• At the point where two plates collide, one plate may be pushed under the other plate, so that it sinks into the mantle. This process, called subduction, typically forms a trench, a very deep ditch, usually in the ocean floor. As the rigid lithosphere pushes down into the hot, high-pressure mantle, it heats up. Many scientists believe that the sinking lithosphere layer can't melt at this depth, but that the heat and pressure forces the water (the surface water and water from hydrated minerals) out of the plate and into the mantle layer above. The increased water content lowers the melting point of the mantle rock in this wedge, causing it to melt into magma. This sort of magma production is called subduction zone volcanism.
  • If the plates collide and neither plate can subduct under the other, the crust material will just "crumple," pushing up mountains. This process does not produce volcanoes. This kind of boundary can develop later into a subduction zone.
  • Some plates move against each other rather than push or pull apart. These transform plate boundaries rarely produce volcanic activity.
Introduction to How Volcanoes Work

Volcano Image Gallery
Volcano Image Gallery
Volcanoes are some of nature's most awe-inspiring displays, with everything from exploding mountaintops to rivers of lava. Learn how all the different types of volcanoes work.
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Whenever there is a major volcanic eruption in the world, you'll­ see a slew of newspaper articles and nightly news stories covering the catastrophe, all stressing a familiar set of words -- violent, raging, awesome. When faced with a spewing volcano, people today share many of the same feelings volcano-observers have had throughout human history: We are in awe of the destructive power of nature, and we are unsettled by the thought that a peaceful mountain can suddenly become an unstoppable destructive force!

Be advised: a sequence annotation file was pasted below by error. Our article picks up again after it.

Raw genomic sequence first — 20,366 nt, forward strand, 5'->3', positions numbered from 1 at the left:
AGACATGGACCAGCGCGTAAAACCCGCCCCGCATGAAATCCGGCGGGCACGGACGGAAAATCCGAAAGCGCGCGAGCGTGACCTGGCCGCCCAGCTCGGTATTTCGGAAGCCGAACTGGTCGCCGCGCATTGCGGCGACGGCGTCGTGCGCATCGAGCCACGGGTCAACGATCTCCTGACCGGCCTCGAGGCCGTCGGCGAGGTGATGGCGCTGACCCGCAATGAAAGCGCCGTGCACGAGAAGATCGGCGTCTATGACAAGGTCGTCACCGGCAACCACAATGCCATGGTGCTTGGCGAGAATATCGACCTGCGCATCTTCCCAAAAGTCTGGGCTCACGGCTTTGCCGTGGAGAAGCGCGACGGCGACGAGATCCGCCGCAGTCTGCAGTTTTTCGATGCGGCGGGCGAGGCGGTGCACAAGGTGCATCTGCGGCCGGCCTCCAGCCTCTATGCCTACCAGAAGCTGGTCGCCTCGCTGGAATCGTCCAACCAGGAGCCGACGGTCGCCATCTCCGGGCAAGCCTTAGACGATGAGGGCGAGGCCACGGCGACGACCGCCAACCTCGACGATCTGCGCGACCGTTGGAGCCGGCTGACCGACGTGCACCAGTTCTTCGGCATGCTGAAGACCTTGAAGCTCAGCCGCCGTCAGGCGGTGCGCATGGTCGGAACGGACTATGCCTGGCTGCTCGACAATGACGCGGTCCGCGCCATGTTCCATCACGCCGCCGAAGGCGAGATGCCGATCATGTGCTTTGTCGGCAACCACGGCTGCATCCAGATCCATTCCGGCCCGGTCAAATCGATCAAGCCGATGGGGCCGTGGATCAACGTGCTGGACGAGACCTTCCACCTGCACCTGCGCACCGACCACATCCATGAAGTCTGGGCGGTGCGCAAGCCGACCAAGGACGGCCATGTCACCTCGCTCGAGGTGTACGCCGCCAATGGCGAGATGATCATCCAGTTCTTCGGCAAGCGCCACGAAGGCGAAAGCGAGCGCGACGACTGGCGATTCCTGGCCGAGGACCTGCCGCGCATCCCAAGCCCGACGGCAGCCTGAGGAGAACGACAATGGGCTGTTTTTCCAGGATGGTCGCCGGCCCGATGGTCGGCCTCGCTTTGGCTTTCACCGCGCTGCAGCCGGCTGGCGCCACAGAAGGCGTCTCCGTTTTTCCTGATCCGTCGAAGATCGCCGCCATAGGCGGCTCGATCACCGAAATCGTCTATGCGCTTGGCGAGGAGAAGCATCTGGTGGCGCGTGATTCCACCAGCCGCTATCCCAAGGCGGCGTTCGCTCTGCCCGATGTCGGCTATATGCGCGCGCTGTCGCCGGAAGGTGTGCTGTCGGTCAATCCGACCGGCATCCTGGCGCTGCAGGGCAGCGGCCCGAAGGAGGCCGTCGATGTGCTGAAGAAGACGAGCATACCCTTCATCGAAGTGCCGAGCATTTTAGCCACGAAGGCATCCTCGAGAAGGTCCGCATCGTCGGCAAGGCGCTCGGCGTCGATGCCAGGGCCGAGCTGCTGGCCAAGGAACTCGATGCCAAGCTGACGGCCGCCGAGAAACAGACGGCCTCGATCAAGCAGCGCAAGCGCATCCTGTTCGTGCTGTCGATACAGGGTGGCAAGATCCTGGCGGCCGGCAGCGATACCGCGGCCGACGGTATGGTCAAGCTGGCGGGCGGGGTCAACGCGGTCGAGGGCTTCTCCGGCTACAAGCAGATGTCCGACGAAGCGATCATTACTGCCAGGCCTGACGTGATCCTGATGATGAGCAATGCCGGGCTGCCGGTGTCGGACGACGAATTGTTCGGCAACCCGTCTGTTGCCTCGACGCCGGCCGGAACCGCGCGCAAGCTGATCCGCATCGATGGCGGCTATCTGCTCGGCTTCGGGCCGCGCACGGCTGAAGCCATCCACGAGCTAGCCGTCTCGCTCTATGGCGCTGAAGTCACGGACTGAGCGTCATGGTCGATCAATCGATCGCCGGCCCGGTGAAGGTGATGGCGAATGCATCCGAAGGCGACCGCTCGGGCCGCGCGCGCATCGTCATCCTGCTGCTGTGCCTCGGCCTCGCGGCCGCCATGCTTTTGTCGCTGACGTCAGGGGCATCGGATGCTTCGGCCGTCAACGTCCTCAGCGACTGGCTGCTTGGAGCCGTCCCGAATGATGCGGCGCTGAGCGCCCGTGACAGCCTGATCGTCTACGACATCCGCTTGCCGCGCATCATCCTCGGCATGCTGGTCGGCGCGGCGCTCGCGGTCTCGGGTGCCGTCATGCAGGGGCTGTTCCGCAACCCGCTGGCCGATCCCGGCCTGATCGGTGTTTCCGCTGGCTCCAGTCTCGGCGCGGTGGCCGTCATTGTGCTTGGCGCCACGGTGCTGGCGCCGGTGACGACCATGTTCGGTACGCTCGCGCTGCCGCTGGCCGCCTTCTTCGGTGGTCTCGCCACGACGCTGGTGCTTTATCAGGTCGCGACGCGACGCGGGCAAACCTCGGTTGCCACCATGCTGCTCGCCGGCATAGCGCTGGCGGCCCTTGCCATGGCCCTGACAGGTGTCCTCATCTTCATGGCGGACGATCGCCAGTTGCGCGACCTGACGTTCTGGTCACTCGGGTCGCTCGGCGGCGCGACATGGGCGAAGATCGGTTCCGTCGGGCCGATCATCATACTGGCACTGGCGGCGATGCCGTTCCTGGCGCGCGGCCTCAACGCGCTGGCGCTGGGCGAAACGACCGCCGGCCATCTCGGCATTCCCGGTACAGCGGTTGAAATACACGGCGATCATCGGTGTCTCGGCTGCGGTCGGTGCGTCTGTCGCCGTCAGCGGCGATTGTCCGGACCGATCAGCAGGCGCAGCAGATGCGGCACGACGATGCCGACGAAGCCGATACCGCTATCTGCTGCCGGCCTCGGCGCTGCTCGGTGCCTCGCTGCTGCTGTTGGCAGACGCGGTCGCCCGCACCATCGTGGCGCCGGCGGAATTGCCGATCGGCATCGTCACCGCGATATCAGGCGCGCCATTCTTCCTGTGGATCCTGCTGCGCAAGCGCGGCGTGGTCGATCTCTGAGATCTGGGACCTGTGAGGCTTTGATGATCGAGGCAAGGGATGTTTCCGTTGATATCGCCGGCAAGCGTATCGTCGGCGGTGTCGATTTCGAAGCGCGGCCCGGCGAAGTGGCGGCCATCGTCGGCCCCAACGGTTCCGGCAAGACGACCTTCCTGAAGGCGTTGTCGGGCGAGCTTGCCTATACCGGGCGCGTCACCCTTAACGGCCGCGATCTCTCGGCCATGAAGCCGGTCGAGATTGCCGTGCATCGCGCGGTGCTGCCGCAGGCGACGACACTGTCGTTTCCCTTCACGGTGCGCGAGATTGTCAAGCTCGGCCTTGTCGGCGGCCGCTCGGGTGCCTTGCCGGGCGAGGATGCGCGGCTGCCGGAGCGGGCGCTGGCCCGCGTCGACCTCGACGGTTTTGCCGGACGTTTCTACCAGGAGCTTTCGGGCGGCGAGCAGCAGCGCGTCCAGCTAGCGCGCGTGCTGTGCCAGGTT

While scientists have cleared up much of the mystery surrounding volcanoes, our knowledge has not made volcanoes any less amazing. In this article, we'll take a look­ at the powerful, violent forces that create eruptions, and see how these eruptions build volcanic structures like islands.
­When people think of volcanoes, the first image that comes to mind is probably a tall, conical mountain with orange lava spewing out the top. There are certainly many volcanoes of this type. But the term volcano actually describes a much wider range of geological phenomena.
Generally speaking, a volcano is any place on a planet where some material from the inside of the planet makes its way through to the planet's surface. One way is "material spewing from the top of a mountain", but there are other forms as well. Check out the next page to fi­nd out more about magma (that "material spewing") and plate tectonics!